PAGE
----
Historical Society dedicates Native American Historical Marker

Published 7:00 am Thursday, May 23, 2024

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The Butler County Historical & Genealogical Society (BCHGS) celebrated the arrival of a new historical marker honoring Butler County’s Native American history, in a dedication ceremony on May 16.

One side of the historical marker details early Native American history in Butler County. The other side details the two trading paths which crossed Butler County. One path, an ancient trail, later became the Federal Road. The second path found on historical maps ran between Persimmon and Pigeon Creeks in eastern Butler County. 

“Butler County’s Native American history is the foundation upon which its later history was written. Indians, traders, government agents, adventurers, and settlers really did travel along our county’s two documented Indian paths,” said Walter Parmer, Vice President of Programs for BCHGS. “The events of 1818, including the death of our county’s namesake, Captain William Butler, were not just stories handed down, but really happened and were documented in contemporary accounts.”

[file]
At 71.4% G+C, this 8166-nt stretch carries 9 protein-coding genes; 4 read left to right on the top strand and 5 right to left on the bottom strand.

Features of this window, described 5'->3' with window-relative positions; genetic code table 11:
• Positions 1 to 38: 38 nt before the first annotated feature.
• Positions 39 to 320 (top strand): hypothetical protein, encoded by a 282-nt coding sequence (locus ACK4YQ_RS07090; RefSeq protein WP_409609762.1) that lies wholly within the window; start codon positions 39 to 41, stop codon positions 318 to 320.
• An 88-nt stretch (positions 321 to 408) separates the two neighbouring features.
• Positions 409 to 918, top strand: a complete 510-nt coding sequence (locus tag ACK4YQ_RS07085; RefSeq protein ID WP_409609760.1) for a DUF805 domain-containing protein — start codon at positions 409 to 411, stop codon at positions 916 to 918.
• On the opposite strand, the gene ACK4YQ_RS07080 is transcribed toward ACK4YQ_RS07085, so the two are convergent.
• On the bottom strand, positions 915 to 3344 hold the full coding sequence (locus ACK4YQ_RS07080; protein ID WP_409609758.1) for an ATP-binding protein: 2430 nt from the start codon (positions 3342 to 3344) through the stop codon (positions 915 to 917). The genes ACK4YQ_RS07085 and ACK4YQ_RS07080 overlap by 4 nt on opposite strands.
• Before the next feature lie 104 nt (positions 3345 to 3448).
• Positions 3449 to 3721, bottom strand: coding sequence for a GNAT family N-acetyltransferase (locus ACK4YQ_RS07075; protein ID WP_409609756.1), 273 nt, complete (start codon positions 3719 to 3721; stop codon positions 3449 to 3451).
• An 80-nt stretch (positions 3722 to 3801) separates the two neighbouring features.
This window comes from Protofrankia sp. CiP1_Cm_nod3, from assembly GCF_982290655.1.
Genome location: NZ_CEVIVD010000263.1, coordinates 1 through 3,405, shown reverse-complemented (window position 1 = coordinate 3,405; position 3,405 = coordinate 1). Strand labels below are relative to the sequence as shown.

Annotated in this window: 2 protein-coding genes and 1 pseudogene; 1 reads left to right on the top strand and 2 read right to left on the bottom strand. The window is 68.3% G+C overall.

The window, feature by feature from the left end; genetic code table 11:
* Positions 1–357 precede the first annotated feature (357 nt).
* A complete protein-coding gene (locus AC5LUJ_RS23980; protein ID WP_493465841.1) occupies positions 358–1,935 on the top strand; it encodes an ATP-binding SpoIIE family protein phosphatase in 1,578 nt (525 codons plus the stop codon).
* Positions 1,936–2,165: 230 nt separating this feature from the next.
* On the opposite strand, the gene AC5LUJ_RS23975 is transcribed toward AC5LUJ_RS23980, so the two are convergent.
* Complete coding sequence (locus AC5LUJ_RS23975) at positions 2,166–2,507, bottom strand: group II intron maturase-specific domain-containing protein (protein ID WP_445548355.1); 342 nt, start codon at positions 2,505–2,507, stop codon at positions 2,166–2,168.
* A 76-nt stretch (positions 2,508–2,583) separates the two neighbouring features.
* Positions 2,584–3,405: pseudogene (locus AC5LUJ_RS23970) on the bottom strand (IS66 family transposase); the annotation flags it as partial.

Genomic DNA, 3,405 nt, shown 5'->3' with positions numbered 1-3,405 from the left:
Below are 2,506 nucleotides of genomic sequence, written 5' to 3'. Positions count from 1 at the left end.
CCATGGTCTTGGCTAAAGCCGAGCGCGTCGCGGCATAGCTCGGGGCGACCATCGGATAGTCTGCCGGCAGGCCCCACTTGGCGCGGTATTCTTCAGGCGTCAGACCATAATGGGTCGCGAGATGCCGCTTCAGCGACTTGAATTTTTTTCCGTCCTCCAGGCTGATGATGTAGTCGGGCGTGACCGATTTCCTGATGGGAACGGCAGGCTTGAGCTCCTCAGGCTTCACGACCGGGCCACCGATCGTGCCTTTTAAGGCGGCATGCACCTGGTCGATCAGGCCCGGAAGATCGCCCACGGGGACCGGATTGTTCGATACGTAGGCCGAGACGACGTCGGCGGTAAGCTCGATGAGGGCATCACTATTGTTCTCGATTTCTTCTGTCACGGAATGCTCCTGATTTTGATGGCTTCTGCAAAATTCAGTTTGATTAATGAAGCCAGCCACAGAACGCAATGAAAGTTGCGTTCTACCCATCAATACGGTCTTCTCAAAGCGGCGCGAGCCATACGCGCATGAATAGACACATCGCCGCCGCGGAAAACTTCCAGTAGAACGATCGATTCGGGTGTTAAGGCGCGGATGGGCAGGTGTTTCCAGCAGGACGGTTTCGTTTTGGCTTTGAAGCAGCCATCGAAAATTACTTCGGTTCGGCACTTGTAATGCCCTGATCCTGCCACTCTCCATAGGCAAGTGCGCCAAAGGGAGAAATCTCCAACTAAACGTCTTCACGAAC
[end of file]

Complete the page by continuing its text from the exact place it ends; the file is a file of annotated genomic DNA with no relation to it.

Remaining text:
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The dedication ceremony, held at the marker site on U.S. Highway 31 near mile-marker 128 between Solomon Hill and Firetower Roads in Chapman, marked the culmination of efforts to replace all of the old 1953 markers that had deteriorated. The new marker is positioned close to the original 1953 marker site dedicated to the Creek Confederacy.

Billy Bailey, who works with the tribal historic preservation department for the Poarch Band of Creek Indians, was also present at the dedication. He emphasized the importance of preserving Creek history.

“The Creek people were all over this area and most of them were removed. Our tribe happened to not be one that was moved, so the tribe is very adamant about preserving our history,” Bailey said. “This marker is part of that history preservation. We really appreciate the county for honoring our people.”

The event was followed by a reception at the Brushey Creek Baptist Church Fellowship Hall. This project was funded through the sponsorship of the Fort Dale Chapter, National Society Daughters of the American Revolution, and additional donations to BCHGS.